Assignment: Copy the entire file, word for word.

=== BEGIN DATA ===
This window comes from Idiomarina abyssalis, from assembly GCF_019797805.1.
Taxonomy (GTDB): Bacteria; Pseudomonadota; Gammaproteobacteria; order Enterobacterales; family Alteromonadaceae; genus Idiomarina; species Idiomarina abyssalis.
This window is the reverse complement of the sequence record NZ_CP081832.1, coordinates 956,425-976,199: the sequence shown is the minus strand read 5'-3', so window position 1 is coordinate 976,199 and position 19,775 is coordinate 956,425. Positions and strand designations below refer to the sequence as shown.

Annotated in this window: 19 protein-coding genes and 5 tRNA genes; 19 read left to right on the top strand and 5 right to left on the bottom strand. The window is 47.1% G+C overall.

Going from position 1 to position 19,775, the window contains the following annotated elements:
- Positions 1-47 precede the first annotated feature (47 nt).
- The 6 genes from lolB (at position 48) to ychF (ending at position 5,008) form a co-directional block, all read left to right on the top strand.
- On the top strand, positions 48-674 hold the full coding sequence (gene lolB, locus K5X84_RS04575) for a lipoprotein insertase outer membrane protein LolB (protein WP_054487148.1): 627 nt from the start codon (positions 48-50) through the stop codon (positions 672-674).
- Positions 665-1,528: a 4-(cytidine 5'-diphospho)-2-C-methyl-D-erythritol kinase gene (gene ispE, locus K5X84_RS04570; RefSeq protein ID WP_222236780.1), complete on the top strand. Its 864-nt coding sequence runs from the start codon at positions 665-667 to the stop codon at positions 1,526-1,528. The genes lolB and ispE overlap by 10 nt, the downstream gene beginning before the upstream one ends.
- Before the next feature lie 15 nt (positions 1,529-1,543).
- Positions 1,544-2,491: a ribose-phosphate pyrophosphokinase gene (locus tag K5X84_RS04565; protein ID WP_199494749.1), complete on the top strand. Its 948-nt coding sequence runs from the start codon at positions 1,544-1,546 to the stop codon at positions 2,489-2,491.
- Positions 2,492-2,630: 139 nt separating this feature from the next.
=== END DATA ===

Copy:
This window comes from Idiomarina abyssalis, from assembly GCF_019797805.1.
Taxonomy (GTDB): Bacteria; Pseudomonadota; Gammaproteobacteria; order Enterobacterales; family Alteromonadaceae; genus Idiomarina; species Idiomarina abyssalis.
This window is the reverse complement of the sequence record NZ_CP081832.1, coordinates 956,425-976,199: the sequence shown is the minus strand read 5'-3', so window position 1 is coordinate 976,199 and position 19,775 is coordinate 956,425. Positions and strand designations below refer to the sequence as shown.

Annotated in this window: 19 protein-coding genes and 5 tRNA genes; 19 read left to right on the top strand and 5 right to left on the bottom strand. The window is 47.1% G+C overall.

Going from position 1 to position 19,775, the window contains the following annotated elements:
- Positions 1-47 precede the first annotated feature (47 nt).
- The 6 genes from lolB (at position 48) to ychF (ending at position 5,008) form a co-directional block, all read left to right on the top strand.
- On the top strand, positions 48-674 hold the full coding sequence (gene lolB, locus K5X84_RS04575) for a lipoprotein insertase outer membrane protein LolB (protein WP_054487148.1): 627 nt from the start codon (positions 48-50) through the stop codon (positions 672-674).
- Positions 665-1,528: a 4-(cytidine 5'-diphospho)-2-C-methyl-D-erythritol kinase gene (gene ispE, locus K5X84_RS04570; RefSeq protein ID WP_222236780.1), complete on the top strand. Its 864-nt coding sequence runs from the start codon at positions 665-667 to the stop codon at positions 1,526-1,528. The genes lolB and ispE overlap by 10 nt, the downstream gene beginning before the upstream one ends.
- Before the next feature lie 15 nt (positions 1,529-1,543).
- Positions 1,544-2,491: a ribose-phosphate pyrophosphokinase gene (locus tag K5X84_RS04565; protein ID WP_199494749.1), complete on the top strand. Its 948-nt coding sequence runs from the start codon at positions 1,544-1,546 to the stop codon at positions 2,489-2,491.
- Positions 2,492-2,630: 139 nt separating this feature from the next.